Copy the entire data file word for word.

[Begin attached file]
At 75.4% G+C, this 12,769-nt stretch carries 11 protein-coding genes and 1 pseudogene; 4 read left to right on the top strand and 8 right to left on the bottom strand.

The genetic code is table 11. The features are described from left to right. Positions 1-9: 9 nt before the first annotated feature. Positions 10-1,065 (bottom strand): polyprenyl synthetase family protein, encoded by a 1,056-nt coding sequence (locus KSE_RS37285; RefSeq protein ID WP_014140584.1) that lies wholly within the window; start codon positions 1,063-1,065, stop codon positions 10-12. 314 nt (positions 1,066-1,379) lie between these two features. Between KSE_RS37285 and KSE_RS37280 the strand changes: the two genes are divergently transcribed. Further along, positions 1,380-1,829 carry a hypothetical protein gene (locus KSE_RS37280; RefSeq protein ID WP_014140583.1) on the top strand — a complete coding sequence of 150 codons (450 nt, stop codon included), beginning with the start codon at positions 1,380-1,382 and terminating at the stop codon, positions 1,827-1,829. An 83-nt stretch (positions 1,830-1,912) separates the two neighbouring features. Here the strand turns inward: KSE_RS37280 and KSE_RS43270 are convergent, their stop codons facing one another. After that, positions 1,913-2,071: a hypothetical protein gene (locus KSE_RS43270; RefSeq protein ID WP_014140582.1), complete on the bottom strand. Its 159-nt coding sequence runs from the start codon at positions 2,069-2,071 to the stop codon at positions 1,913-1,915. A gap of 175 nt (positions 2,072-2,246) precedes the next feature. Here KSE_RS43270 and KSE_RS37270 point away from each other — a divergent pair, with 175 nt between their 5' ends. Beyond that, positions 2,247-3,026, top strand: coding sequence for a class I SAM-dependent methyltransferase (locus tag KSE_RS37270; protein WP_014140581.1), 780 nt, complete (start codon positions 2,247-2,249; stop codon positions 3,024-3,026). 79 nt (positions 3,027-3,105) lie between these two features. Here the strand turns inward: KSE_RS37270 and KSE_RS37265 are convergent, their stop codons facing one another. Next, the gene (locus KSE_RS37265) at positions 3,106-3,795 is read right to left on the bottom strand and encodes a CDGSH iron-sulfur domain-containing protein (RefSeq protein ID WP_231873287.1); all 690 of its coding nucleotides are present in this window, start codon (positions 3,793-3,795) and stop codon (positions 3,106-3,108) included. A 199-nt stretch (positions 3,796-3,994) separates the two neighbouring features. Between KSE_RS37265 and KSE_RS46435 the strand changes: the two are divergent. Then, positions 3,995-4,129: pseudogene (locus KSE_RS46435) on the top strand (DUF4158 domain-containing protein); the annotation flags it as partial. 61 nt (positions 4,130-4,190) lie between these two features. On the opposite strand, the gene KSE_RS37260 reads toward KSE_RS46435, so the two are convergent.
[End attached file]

At 75.4% G+C, this 12,769-nt stretch carries 11 protein-coding genes and 1 pseudogene; 4 read left to right on the top strand and 8 right to left on the bottom strand.

The genetic code is table 11. The features are described from left to right. Positions 1-9: 9 nt before the first annotated feature. Positions 10-1,065 (bottom strand): polyprenyl synthetase family protein, encoded by a 1,056-nt coding sequence (locus KSE_RS37285; RefSeq protein ID WP_014140584.1) that lies wholly within the window; start codon positions 1,063-1,065, stop codon positions 10-12. 314 nt (positions 1,066-1,379) lie between these two features. Between KSE_RS37285 and KSE_RS37280 the strand changes: the two genes are divergently transcribed. Further along, positions 1,380-1,829 carry a hypothetical protein gene (locus KSE_RS37280; RefSeq protein ID WP_014140583.1) on the top strand — a complete coding sequence of 150 codons (450 nt, stop codon included), beginning with the start codon at positions 1,380-1,382 and terminating at the stop codon, positions 1,827-1,829. An 83-nt stretch (positions 1,830-1,912) separates the two neighbouring features. Here the strand turns inward: KSE_RS37280 and KSE_RS43270 are convergent, their stop codons facing one another. After that, positions 1,913-2,071: a hypothetical protein gene (locus KSE_RS43270; RefSeq protein ID WP_014140582.1), complete on the bottom strand. Its 159-nt coding sequence runs from the start codon at positions 2,069-2,071 to the stop codon at positions 1,913-1,915. A gap of 175 nt (positions 2,072-2,246) precedes the next feature. Here KSE_RS43270 and KSE_RS37270 point away from each other — a divergent pair, with 175 nt between their 5' ends. Beyond that, positions 2,247-3,026, top strand: coding sequence for a class I SAM-dependent methyltransferase (locus tag KSE_RS37270; protein WP_014140581.1), 780 nt, complete (start codon positions 2,247-2,249; stop codon positions 3,024-3,026). 79 nt (positions 3,027-3,105) lie between these two features. Here the strand turns inward: KSE_RS37270 and KSE_RS37265 are convergent, their stop codons facing one another. Next, the gene (locus KSE_RS37265) at positions 3,106-3,795 is read right to left on the bottom strand and encodes a CDGSH iron-sulfur domain-containing protein (RefSeq protein ID WP_231873287.1); all 690 of its coding nucleotides are present in this window, start codon (positions 3,793-3,795) and stop codon (positions 3,106-3,108) included. A 199-nt stretch (positions 3,796-3,994) separates the two neighbouring features. Between KSE_RS37265 and KSE_RS46435 the strand changes: the two are divergent. Then, positions 3,995-4,129: pseudogene (locus KSE_RS46435) on the top strand (DUF4158 domain-containing protein); the annotation flags it as partial. 61 nt (positions 4,130-4,190) lie between these two features. On the opposite strand, the gene KSE_RS37260 reads toward KSE_RS46435, so the two are convergent.